October 17, 2010

Consumption of online video content in the U.S. continues to skyrocket and women aged 25-44 are a major force behind the rapid adoption. Recently, Nielsen worked with TODAYshow.com to delve into the motivations and mindsets driving women’s video consumption. The study uncovered not only when, but how and why women use online video in their daily lives.

The study blended quantitative behavioral analysis with a qualitative lens to create a digital ethnography of TODAY’s online viewers, women aged 25 to 44, from across the country. This perspective allowed researchers to virtually observe women’s video viewing habits and to see and hear, in the women’s own words, what triggers their online behavior.

Four key themes stood out:

* Streaming among women is governed in large part by life stage and daily to-do lists, rather than age or employment status.
* Digital mindsets change over the course of the day and vary according to time, mood, location and “available mindshare.”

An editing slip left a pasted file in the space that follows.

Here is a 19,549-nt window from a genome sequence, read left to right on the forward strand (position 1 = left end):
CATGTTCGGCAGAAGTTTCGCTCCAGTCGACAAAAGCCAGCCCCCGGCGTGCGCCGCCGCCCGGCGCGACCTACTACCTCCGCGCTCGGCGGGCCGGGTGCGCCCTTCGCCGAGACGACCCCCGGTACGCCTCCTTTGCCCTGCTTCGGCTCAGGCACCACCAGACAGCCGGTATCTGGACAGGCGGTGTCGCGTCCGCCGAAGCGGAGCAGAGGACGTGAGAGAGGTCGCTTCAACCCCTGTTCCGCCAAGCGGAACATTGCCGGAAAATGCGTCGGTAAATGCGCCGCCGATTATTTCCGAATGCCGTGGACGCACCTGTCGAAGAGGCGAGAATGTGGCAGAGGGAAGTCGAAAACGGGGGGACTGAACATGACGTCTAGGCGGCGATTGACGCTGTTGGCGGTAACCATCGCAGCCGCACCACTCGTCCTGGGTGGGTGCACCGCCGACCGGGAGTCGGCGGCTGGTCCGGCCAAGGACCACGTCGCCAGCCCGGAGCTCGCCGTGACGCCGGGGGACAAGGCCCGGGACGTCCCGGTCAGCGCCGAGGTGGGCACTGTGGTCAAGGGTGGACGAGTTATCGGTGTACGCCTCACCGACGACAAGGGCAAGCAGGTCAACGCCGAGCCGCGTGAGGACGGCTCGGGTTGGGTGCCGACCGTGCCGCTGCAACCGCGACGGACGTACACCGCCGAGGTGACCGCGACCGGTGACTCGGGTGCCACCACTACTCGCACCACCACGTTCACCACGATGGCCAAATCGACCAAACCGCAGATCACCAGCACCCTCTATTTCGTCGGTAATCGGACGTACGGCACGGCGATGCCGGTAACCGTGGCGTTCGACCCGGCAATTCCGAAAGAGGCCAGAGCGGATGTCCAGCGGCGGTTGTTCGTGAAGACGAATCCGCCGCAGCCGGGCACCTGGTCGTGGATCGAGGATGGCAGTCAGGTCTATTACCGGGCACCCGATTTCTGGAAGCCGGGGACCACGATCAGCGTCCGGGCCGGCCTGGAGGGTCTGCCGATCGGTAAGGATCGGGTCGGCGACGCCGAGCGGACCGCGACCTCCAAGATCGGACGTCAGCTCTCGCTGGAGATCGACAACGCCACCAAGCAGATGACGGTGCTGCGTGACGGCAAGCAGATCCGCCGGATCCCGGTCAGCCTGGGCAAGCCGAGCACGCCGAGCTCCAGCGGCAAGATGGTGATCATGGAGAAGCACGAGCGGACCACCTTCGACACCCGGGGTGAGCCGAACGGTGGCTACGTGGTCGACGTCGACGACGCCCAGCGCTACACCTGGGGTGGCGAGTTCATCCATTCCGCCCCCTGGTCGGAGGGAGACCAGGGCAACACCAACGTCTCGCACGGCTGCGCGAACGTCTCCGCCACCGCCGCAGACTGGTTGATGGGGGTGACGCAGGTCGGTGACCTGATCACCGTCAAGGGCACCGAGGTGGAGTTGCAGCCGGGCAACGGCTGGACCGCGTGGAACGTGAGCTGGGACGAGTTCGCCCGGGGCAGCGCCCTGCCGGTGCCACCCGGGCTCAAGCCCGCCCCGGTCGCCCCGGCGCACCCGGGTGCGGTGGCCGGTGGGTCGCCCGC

* The value of video as “social currency” is on the rise, leading some women to largely favor links suggested by friends.
* Emotional triggers impact viewing, specifically the types of content consumed.

“This research is incredibly powerful in giving us deeper insights into how our audience consumes online video,” said Jen Brown, Director of strategy and development for TODAYshow.com. “This type of research keeps us ahead of the trends, and that’s a clear advantage as we design new products and plan the launch of new features for both consumers and advertisers in the upcoming months.”

The Facts of Life

Life stage and occupation dictate online video habits – not just age.

While it is tempting to assume that younger women are propelling engagement, our study revealed that demographics are only part of the story.

Using women who have streamed TODAYshow.com as a proxy, Nielsen compared women’s overall online engagement to the average Internet population. It was plausible to think that stay-at-home women would have the highest Internet engagement. However, the study revealed that Internet use among working women with kids – a group that might otherwise have the least available time to spend online – was extremely strong. Moreover, women aged 35 to 44 had stronger digital activity – outpacing their younger counterparts in this category. This spike in activity revealed that workplace video consumption was much more common than originally expected.